ENO’s first Norma

18 Feb

Given Norma‘s reputation for being a “difficult” opera, perhaps it’s not surprising that ENO seems to have waited so long to produce it. The performance that I saw on 17th February was the company’s first and, also, if I’m not mistaken, it’s first staged Bellini (they did the Capuleti in concert while the Coliseum was being refurbished).

In other ways, it’s quite surprising. If you look back at the people ENO have had on their books over the last 30 years – Hunter, Plowright, Eaglen to name the most obvious – they could have cast the title role from among their own regulars perfectly credibly. It’s a measure of how the company has changed that it needs to important two American singers to sing the leading female roles. Let me hasten to add that both were very good indeed, but is this really what our National company ought to be about? Increasingly, it’s looking like a very able talent-spotting venue for very promising young singers that haven’t yet got to the stage where they’ll be singing at the ROH.

Norma is one of my favourite operas. I respond immediately to Bellini’s intensely dramatic approach to dealing with conflict and his way of developing drama through a few, rather long, musical numbers. I love his ability to find a musical language to express the different emotions and the conflict.  The greatness of Norma is in Bellini’s ability, like Rossini’s, to let the musical numbers take the strain – the situations and the emotions change during the duets which become dialogues as intense as anything that Wagner wrote.   I love the simple intensity of the melodies and the certainty of the effects.  It’s a long piece and there are bits where I could feel the audience getting a bit restive but there’s not a note of it that I would cut.  I’m not sure that anyone wrote a more beautiful finale and moving finale to an opera until the Liebestod or, possibly, Walkure.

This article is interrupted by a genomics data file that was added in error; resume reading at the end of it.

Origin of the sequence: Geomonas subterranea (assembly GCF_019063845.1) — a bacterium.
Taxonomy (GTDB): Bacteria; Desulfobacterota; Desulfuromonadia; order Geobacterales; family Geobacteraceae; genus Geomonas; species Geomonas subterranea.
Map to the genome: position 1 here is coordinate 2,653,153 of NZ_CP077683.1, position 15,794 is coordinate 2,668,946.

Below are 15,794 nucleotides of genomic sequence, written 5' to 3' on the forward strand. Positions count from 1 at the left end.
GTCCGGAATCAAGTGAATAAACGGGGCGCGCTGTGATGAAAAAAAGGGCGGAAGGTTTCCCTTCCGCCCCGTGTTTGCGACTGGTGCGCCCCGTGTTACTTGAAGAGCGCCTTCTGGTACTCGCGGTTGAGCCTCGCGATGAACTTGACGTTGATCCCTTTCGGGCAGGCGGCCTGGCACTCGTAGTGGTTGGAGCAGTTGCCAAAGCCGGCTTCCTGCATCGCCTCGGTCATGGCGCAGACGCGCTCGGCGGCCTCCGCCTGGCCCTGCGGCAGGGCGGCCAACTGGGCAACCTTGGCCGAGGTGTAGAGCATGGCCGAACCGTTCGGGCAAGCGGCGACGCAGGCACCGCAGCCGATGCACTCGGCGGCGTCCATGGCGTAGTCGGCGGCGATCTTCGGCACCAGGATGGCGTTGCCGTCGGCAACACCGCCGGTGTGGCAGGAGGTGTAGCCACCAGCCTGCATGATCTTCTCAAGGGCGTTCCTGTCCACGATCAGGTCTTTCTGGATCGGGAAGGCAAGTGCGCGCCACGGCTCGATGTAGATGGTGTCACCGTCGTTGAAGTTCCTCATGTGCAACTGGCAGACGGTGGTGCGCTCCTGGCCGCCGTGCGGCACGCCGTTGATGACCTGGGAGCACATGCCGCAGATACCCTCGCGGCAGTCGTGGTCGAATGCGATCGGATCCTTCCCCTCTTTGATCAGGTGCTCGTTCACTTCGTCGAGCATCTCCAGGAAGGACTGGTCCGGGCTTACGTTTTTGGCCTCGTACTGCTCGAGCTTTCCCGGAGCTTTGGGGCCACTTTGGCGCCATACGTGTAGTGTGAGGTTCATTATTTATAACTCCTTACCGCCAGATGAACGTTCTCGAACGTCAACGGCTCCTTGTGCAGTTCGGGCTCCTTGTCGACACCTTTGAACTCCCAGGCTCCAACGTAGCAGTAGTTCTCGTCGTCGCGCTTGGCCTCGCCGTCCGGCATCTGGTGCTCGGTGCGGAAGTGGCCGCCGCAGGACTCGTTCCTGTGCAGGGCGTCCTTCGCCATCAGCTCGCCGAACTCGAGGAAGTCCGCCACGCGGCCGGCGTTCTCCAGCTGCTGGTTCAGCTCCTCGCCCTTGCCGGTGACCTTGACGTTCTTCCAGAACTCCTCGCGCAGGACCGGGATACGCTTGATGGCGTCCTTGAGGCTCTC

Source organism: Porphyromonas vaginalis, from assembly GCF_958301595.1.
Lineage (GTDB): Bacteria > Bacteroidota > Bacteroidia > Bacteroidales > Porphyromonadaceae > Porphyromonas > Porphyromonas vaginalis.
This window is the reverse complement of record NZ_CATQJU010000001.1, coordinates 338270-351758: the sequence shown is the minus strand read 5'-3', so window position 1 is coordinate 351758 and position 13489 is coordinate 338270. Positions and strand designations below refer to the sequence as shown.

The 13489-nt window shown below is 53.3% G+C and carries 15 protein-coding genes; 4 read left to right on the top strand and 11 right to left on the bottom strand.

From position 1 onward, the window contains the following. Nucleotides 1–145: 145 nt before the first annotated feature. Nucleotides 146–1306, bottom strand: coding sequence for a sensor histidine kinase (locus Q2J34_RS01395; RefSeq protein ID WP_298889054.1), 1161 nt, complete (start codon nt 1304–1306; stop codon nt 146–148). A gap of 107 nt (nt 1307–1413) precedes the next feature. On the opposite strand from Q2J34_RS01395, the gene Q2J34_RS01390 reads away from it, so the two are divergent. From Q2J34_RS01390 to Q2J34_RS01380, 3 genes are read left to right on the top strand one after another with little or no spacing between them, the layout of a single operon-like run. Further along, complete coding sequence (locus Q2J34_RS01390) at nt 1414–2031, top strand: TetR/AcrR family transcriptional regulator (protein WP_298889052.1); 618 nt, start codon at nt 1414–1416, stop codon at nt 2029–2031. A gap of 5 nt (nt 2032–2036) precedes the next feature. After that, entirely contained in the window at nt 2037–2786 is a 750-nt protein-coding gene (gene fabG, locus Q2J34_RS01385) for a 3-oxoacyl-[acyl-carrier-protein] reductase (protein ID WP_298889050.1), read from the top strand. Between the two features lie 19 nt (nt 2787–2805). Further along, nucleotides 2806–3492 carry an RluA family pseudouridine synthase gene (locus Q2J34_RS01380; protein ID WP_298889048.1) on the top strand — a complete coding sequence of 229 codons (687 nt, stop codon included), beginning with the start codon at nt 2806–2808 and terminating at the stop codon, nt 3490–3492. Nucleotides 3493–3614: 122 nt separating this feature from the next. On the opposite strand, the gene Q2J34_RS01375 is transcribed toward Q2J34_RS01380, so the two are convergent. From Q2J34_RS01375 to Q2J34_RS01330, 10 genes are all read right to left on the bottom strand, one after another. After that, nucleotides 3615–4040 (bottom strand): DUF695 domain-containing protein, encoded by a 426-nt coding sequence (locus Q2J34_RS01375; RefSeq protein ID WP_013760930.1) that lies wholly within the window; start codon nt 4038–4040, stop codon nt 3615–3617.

It was good to hear it in English.  My seat had no view of the surtitles but I found I understood more of the plot than I have in the past (even with surtitles) and the audeince felt gripped at the big dramatic moments, as when Norma announces that she is the traitress and the silence was palpable. George Hall’s new translation struck me as sensible and intelligible. Diction from the singers was variable: I think I probably heard about 65% of the words, but all of the really important ones.

It’s one of those operas that can only hope to succeed if the musical side works. This means an understanding conductor and a cast that can cope with the demands. ENO had them here. Stephen Lord’s conducting of the first act struck me as masterly. I loved his sense of rubato, his care in shaping the melodies, the dramatic point that he gave them. Like Muti when he conducted Capuleti in 1984, he left you in no doubt that you were hearing a masterpiece. I had a few more reservatons in Act II – there were times when he was just a bit slow, where the performance was coming perilously close to stopping? I’ve heard the last number have greater sweep. The orchestra played pretty marvellously for him; the chorus sang decently.